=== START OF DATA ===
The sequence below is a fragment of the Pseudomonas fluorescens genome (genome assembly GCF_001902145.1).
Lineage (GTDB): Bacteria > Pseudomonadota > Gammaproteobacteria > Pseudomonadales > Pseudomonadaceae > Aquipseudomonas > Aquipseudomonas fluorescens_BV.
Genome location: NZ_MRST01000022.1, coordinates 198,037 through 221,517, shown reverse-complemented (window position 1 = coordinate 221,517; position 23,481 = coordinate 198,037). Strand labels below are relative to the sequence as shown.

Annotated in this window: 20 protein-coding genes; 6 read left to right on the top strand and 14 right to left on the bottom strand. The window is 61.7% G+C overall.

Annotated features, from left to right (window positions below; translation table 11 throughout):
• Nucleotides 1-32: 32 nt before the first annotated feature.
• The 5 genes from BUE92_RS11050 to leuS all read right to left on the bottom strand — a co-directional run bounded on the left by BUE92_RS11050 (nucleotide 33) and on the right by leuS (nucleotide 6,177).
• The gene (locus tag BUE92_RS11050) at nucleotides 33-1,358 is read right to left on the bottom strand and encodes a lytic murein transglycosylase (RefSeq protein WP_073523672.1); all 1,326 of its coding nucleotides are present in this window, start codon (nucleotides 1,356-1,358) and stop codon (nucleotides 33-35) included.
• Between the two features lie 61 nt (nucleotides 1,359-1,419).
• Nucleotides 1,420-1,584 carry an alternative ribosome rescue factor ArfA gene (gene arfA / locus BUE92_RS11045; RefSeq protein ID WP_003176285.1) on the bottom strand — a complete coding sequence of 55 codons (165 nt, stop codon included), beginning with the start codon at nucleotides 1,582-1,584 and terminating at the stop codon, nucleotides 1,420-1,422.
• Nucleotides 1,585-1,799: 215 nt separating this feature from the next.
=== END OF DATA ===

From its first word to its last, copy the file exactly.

The sequence below is a fragment of the Pseudomonas fluorescens genome (genome assembly GCF_001902145.1).
Lineage (GTDB): Bacteria > Pseudomonadota > Gammaproteobacteria > Pseudomonadales > Pseudomonadaceae > Aquipseudomonas > Aquipseudomonas fluorescens_BV.
Genome location: NZ_MRST01000022.1, coordinates 198,037 through 221,517, shown reverse-complemented (window position 1 = coordinate 221,517; position 23,481 = coordinate 198,037). Strand labels below are relative to the sequence as shown.

Annotated in this window: 20 protein-coding genes; 6 read left to right on the top strand and 14 right to left on the bottom strand. The window is 61.7% G+C overall.

Annotated features, from left to right (window positions below; translation table 11 throughout):
• Nucleotides 1-32: 32 nt before the first annotated feature.
• The 5 genes from BUE92_RS11050 to leuS all read right to left on the bottom strand — a co-directional run bounded on the left by BUE92_RS11050 (nucleotide 33) and on the right by leuS (nucleotide 6,177).
• The gene (locus tag BUE92_RS11050) at nucleotides 33-1,358 is read right to left on the bottom strand and encodes a lytic murein transglycosylase (RefSeq protein WP_073523672.1); all 1,326 of its coding nucleotides are present in this window, start codon (nucleotides 1,356-1,358) and stop codon (nucleotides 33-35) included.
• Between the two features lie 61 nt (nucleotides 1,359-1,419).
• Nucleotides 1,420-1,584 carry an alternative ribosome rescue factor ArfA gene (gene arfA / locus BUE92_RS11045; RefSeq protein ID WP_003176285.1) on the bottom strand — a complete coding sequence of 55 codons (165 nt, stop codon included), beginning with the start codon at nucleotides 1,582-1,584 and terminating at the stop codon, nucleotides 1,420-1,422.
• Nucleotides 1,585-1,799: 215 nt separating this feature from the next.